2019 is the sixth best year in the last 20 for M&A. I can only reflect that to my mind the pace is accelerating, and that has been the inspiration for this set of articles. I expect that 2020 will accelerate even further, for the reasons that I listed in Friday's article. There are macroeconomic forces pushing mergers as well as sector-specific reasons, and most importantly, there are stock market forces favoring the motion towards mergers. Macro-economically, global growth opportunities are not easily found. The easy answer was once moving into China, which hasn't worked in the last two years and is still an open question.
Also, and this is not about nationalism, in my opinion. The best opportunities are here in the good-ole USA. With low interest rates and low inflation, staying with the same strategy will not earn CEOs their keep. I have made the assertion that we are in the midst of a little-noted boom in small-town businesses, or at least small business that caters to the consumer. I believe that even tech innovation is bottom-up. Look at what is going on in the Biotech space. All the real innovation is in those tiny development companies. It's the same in cloud-tech and every other space that is ripe for change, look at the payment space for example. The best way for the big-cap stock to grow is to buy some of that magic. If they don't, they'll end up like IBM (IBM), Oracle (ORCL), or in the case of Tesla (TSLA) disrupting the entire internal combustion engine-powered car biz - like General Motors (GM), or even BMW, and Mercedes Benz. Or Amazon (AMZN) destroying all the department stores. So here is my perspective on some of the most likely merging areas.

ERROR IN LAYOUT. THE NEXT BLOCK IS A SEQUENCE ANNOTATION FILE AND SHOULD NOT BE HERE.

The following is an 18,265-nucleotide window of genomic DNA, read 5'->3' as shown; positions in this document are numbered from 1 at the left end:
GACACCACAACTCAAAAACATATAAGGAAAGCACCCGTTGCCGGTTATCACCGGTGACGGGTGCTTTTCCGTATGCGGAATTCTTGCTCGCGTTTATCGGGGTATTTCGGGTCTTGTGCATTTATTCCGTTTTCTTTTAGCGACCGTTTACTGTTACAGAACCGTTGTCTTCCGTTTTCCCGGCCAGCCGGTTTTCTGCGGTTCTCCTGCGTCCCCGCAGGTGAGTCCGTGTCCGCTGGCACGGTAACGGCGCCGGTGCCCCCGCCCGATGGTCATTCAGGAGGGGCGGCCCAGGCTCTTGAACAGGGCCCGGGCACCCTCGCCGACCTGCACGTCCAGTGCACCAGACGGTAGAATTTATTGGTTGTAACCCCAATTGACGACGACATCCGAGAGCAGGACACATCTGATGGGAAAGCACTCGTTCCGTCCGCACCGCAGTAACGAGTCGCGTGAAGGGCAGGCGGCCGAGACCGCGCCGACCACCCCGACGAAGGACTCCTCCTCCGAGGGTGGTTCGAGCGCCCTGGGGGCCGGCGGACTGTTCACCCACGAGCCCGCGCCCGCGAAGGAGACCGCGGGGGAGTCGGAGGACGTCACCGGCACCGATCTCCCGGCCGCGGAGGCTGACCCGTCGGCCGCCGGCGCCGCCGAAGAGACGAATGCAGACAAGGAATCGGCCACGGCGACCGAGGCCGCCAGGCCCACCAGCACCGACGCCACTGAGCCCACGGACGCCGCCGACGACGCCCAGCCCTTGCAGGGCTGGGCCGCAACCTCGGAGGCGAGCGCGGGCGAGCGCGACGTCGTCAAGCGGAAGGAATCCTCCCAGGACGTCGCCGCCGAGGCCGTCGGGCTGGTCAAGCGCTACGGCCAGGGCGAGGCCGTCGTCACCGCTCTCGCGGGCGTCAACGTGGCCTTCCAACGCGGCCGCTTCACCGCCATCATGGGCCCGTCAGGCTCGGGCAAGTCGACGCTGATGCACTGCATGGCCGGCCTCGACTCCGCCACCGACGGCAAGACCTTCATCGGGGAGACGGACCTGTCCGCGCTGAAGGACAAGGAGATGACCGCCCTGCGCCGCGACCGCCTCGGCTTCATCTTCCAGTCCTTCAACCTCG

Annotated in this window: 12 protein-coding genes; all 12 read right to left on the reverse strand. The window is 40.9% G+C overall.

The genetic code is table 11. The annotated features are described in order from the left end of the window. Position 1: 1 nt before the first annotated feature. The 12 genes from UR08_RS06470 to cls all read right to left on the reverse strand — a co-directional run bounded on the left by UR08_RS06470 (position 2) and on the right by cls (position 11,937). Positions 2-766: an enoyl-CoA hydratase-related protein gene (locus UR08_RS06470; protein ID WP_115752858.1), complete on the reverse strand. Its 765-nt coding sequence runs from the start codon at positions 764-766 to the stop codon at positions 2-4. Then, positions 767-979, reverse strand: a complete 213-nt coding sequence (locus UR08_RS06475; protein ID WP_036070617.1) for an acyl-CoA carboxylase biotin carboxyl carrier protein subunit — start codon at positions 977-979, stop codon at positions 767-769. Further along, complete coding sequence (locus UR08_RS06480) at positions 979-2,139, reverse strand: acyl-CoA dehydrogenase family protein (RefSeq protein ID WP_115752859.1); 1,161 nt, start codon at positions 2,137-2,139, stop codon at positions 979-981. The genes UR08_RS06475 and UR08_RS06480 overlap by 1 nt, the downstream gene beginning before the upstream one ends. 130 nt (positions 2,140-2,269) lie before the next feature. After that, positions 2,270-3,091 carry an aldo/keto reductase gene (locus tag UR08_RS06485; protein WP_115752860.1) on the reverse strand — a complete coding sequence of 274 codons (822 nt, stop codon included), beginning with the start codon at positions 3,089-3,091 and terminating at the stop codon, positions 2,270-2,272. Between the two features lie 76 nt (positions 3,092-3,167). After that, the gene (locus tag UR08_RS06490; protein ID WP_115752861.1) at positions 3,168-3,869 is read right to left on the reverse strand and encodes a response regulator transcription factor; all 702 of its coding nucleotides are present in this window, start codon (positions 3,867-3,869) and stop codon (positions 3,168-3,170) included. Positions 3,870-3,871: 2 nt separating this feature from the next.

Just to kick off the discussion on the Oil sector, we have news this weekend through Bloomberg that WPX Energy (WPX) is buying PE-backed Felix Energy for $2.5 Billion. Felix operates in the productive and oily Delaware Basin of the Permian. You're probably thinking Felix is private equity. That isn't a public company acquisition and doesn't count. Look it's too early to get details, but I bet WPX is offering shares in this deal as well perhaps as some cash. E&P companies are starved for cash. I doubt it will be much. The key is that this sector MUST be consolidated. There are too many players; too many started when oil was over $100 PBL. Too many that paid for land leases at the height of that bubble. The news that a Private Equity company is selling is the canary in the coal mine. It is a financial actor, and it probably bought acreage on the cheap from bankruptcy or from another E&P needing cash. I really can't imagine that WPX would use any substantial debt to acquire this acreage, even if it could go to the debt markets. It needs any credit it can get for its own survival, and even if it is generating cash flow, it needs that to pay down its own debt that it most assuredly have.